Steven Salaita’s Daughter, Son, Assassin – A Novel for These Times

Daughter, Son, Assassin: A Novel by Steven Salaita. (Photo: Book Cover)

By Benay Blend

At the core of the novel there is a central question: What do we inherit from our ancestors, and what do we leave behind?

At first glance, Steven Salaita’s Daughter, Son, Assassin could be about any immigrant family in the hinterlands of America’s suburbia. Delving deeper, Salaita covers everything that is at the core of Palestine in 2024, peeling back the layers without ever once mentioning its name.

For Salaita, Palestine is a moral/geographic center, thus it is always absent/present, always inherent in the reader’s conscience, always affecting the world, but nevertheless remains unnamed, dependent on the reader’s imagination to inscribe it.

Better known for his sharp political analyses, Salaita has turned to fiction to construct a path for those who want to be on the right side of history but do not know how to navigate through “Israel’s” hasbara (propaganda). Defined by Mary Turfah as psychological warfare that fabricates an enemy so monstrous as to justify any form of aggression as self-defense, atrocity propaganda is the opposite of atrocity testimonial.

Salaita also charts a blueprint for breaking out of a career that requires civility but lacks a moral code. As director of the Geostrategic Partners Institute, financed by the Kingdom, what Salaita calls a “mishmash” of various Arab potentates, her father’s “work was conventional” (p. 5) but actually required imagination. “It’s not easy,” Nancy learns “to write a paper that’s inoffensive to all sides of a conflict” (p. 5), thus alluding to the “bothsidesism” that afflicts many commentators today.

The novel centers on Fred/Fared, father of Nancy, a young girl who is trying to find her way after her father disappears. After exposing the repressive Gulf Kingdom that has funded his career, Fred regains his self-respect but most certainly will lose his life when representatives from that regime kidnap him and then dump him in the desert.

As Nancy grows to adulthood amid the anonymity of a Virginia suburb, she begins to question what life has taught her. Seeking to break the generational trauma that plagues so many Palestinian families, her mother Lara provides her daughter with what she hopes is a typical American childhood.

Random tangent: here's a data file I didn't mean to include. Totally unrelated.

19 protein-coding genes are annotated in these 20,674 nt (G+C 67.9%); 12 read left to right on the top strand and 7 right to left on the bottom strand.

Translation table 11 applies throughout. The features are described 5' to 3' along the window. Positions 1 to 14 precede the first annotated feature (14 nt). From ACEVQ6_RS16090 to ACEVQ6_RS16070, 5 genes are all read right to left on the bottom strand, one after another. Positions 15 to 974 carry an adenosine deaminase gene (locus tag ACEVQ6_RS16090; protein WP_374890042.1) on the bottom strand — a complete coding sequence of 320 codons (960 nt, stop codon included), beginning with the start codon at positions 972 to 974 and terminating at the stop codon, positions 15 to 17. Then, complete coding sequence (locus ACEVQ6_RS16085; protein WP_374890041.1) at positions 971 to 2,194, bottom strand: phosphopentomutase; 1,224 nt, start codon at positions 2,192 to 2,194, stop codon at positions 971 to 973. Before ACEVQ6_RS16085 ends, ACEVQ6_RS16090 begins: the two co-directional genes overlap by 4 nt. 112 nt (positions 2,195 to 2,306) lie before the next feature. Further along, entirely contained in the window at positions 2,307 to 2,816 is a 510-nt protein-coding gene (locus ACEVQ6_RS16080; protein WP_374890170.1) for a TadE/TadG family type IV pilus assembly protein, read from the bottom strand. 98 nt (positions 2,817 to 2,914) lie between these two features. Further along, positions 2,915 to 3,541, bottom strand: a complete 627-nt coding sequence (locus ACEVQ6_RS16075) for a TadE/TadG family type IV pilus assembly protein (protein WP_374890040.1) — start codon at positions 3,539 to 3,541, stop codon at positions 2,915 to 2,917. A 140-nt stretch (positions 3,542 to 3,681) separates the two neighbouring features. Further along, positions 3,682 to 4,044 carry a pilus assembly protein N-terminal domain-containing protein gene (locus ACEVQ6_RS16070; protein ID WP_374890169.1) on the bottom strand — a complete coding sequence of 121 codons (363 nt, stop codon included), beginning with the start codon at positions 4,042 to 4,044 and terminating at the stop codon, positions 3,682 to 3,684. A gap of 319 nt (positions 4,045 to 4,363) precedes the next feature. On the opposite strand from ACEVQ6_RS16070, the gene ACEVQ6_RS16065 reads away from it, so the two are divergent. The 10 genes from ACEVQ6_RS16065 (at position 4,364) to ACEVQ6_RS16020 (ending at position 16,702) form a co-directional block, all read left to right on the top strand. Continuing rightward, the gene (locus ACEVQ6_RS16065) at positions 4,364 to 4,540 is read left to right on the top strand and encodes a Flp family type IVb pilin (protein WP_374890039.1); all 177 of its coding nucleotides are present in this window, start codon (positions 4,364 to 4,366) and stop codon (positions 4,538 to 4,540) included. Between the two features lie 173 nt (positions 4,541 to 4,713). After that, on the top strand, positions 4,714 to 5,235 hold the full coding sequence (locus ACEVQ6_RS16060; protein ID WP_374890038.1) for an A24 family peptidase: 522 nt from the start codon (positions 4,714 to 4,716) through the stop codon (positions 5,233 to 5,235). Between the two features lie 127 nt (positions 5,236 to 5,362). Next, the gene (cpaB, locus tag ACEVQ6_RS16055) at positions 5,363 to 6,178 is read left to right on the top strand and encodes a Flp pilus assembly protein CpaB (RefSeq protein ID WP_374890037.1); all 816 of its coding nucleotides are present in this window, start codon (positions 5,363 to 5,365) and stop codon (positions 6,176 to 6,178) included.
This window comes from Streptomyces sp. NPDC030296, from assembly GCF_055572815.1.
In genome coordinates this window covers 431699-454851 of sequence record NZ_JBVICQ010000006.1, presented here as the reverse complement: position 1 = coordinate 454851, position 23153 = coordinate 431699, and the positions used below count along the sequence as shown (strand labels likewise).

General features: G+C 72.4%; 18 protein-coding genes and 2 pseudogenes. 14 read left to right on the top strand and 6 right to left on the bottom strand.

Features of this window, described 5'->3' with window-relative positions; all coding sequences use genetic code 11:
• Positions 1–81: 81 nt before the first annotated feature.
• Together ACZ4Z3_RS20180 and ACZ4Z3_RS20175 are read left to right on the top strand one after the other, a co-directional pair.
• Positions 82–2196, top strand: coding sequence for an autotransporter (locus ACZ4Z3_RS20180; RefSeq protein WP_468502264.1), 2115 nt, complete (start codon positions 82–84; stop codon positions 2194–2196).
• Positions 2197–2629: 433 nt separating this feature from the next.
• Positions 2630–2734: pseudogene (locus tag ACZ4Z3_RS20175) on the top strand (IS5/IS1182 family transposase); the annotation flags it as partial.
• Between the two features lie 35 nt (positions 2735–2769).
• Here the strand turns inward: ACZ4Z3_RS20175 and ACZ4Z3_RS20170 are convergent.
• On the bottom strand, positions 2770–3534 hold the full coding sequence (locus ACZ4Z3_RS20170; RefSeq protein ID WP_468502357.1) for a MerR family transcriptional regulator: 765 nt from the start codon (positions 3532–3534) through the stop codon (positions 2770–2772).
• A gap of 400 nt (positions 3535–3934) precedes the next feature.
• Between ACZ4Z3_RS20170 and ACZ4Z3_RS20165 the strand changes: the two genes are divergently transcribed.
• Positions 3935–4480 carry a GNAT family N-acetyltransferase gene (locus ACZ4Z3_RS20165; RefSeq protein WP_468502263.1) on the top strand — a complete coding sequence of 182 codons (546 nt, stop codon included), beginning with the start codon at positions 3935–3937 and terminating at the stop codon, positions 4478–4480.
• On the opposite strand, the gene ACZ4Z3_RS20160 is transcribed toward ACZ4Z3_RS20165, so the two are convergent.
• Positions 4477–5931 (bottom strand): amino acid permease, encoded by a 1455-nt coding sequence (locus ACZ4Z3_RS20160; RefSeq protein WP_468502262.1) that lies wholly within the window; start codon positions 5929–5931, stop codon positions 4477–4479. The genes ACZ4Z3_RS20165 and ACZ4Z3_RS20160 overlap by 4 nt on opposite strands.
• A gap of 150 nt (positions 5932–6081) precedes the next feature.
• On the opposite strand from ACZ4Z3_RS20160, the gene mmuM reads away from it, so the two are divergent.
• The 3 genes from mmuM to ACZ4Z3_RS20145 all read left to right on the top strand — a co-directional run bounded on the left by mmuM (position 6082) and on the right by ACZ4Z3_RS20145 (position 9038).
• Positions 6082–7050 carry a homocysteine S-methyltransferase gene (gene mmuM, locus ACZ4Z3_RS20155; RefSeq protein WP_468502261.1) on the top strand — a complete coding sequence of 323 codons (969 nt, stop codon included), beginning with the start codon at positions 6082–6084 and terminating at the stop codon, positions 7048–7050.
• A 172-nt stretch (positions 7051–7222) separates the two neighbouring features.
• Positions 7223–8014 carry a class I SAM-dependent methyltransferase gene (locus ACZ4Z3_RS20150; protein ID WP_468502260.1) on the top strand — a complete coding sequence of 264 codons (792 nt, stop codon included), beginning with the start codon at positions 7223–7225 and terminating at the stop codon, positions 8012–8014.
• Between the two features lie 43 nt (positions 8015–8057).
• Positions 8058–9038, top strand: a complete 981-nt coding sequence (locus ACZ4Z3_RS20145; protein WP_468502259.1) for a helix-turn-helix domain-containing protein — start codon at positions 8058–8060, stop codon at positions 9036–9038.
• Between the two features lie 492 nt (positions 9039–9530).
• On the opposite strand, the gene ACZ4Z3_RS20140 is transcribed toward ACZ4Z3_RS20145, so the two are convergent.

As Nancy learns more about her father’s fate, he becomes less of an “abstraction” (p. 16), sort of the way she felt about Palestine. Eventually, she decides to avenge his disappearance by assassinating the King’s Ambassador who was most responsible for his death. “In order to achieve a sense of belonging in this decomposing world,” she would eventually have “to commit a murder” (p. 16).  Salaita’s novel is both an allegory and a blueprint for committing murder (or perhaps both); he leaves it to the reader to decide.

In an interview, Salaita explains that he turned to writing fiction because it offers more opportunities for ambiguity than his previous works, more openings to use his imagination. By leaving so many questions unanswered, Salaita also invites the reader to speculate in many different ways.

More to the point, there are several takeaways that provide lessons for activists today. As France and Germany ban pro-Palestinian demonstrations, and more activists fear a potential ban elsewhere, solidarity groups face going it alone in the wake of shunning by more moderate factions. Academics, too, are losing their jobs over what Natasha Lennard calls “The New McCarthyism” that targets pro-Palestine faculty who lack tenure.

Because she knew that confiding in others might be detrimental to her project, Salaita’s protagonist holds fast to her ideals while carrying out an act that would not be socially approved. As such, she provides a blueprint for those who are targeted for their views, especially groups who support all forms of resistance, a position that is not upheld widely.

Lacking a support group to approve her actions, Nancy looks back to ancestors who left a legacy of resistance. From her great-grandfather who was a war hero sentenced to death by the enemy, from her father who sacrificed his life to expose corruption in the Kingdom that paid his wage, Nancy’s inheritance would serve her well when she decides to assassinate the Ambassador who is close to the parties who caused her father’s death.